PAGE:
The GeeksverseLeaving Proof 2 | Realism and Superheroes

Leaving Proof 2 | Realism and Superheroes
Published on Wednesday, October 20, 2010 by

[Author’s note: The text in this article originally appeared on on 01 July 2010 and may have had its content changed or edited since its initial online publication]

It seems like the older I get, the more I hear superhero and action-adventure comic book readers in their thirties (the age group I fall into) pining for more “realism” in their comics. This realism, of course, has nothing to do with literary realism (the depiction of everyday and mundane activities and experiences, instead of a romanticized or similarly stylized presentation). Rather, this arbitrary “comic book realism” is generally more concerned with the following, one could say superficial, features:

  • Art that emphasizes naturalism and visual mimesis (depicting objects as they are).
  • Protagonists who are depicted as flawed heroes or anti-heroes.
  • Antagonists who are sympathetic.
  • “Scientific” explanations for superpowers and super-technology.
  • Topical storylines that reference real-world events and people.
Mazzucchelli Year One

David Mazzucchelli, afterword to the 2005 edition of "Batman Year One"

By and large, the above list is pretty innocuous. In fact, I’ve enjoyed my fair share of superhero comics that feature all points. What I do take issue with is the growing sentiment that the “realistic” and “serious” superhero/adventure comics are somehow superior, by some arcane measure of maturity, to their more light-hearted brethren. With the graying of the comic book reading demographic, many readers want their childhood superheroes to mature with them. The problem with that is the fantasy at the core of the superhero/pulp adventure hero is inherently adolescent and juvenile in nature. The conventions that have come to define comics’ swashbucklers, super-soldiers, and costumed crusaders lack the subtlety and nuance to address issues that can’t be resolved with stylized violence without coming off as being unintentionally farcical. This isn’t a recent phenomenon, mind you. I distinctly remember reading a clumsily handled “very special HIV issue” of The Incredible Hulk written by Peter David (one of my all-time fave comic book writers) around 20 years ago or so. While I’m sure David’s heart was in the right place in penning that story to raise awareness about the disease, the only thing I could think about after reading that comic book was how ridiculous it was that Mr. Fantastic could build a working time machine but he couldn’t come up with a cure for a retrovirus.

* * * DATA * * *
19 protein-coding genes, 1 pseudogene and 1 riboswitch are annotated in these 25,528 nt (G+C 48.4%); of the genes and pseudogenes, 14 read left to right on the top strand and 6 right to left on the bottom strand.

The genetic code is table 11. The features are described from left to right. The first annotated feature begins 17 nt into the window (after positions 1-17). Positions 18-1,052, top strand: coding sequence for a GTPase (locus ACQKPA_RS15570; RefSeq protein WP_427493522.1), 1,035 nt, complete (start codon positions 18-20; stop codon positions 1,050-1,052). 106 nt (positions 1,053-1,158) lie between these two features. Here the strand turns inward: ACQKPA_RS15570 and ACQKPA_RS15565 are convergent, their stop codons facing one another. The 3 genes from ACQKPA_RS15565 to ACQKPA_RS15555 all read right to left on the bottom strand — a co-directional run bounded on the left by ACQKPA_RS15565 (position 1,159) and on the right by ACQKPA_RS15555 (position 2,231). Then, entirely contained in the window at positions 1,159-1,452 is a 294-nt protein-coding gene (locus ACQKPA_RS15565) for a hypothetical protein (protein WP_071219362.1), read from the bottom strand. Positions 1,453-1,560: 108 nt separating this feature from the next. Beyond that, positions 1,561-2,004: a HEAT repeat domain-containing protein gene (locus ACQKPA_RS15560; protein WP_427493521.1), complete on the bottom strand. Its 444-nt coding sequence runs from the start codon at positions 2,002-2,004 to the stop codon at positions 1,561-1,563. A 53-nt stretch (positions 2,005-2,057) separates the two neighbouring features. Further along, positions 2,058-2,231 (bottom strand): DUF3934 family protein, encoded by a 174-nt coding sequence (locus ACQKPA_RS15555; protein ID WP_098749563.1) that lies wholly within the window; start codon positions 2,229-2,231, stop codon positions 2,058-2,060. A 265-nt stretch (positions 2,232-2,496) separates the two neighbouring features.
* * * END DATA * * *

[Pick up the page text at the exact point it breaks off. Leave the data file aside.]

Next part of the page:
Mazzucchelli Year One 2

David Mazzuchelli, page 2 of the afterword to the 2005 edition of "Batman: Year One"

In his attempt to inject relevance and verisimilitude into the superhero world, David only succeeded in making it more incongruous and inconsistent. And we’ve seen this pattern repeated over and over through the years: Well-meaning superhero comics writers tackling complex real-world topics that rise above the standard black-and-white morality plays superheroes engage in, only to have their work descend into unintentional (and intellectually bankrupt) parody and satire, leaving the older reader bemused at best, unsatisfied or even offended at worst. The insertion of superheroes and their fantastic powers and abilities into complex real-world situations introduces a sense of cognitive dissonance that undermines that cornerstone of escapist fantasy, your friend and mine, Suspension Of Disbelief.

I think legendary comic book artist David Mazzucchelli said it best, in the afterword to the 2005 reprint of the Batman: Year One trade paperback: “… with Year One, [Frank Miller and I] sought to craft a credible Batman, grounded in a world we recognize. But did we go too far? Once a depiction veers toward realism, each new detail releases a torrent of questions that exposes the absurdity at the heart of the genre. The more ‘realistic’ [super]heroes become, the less believable they are.”

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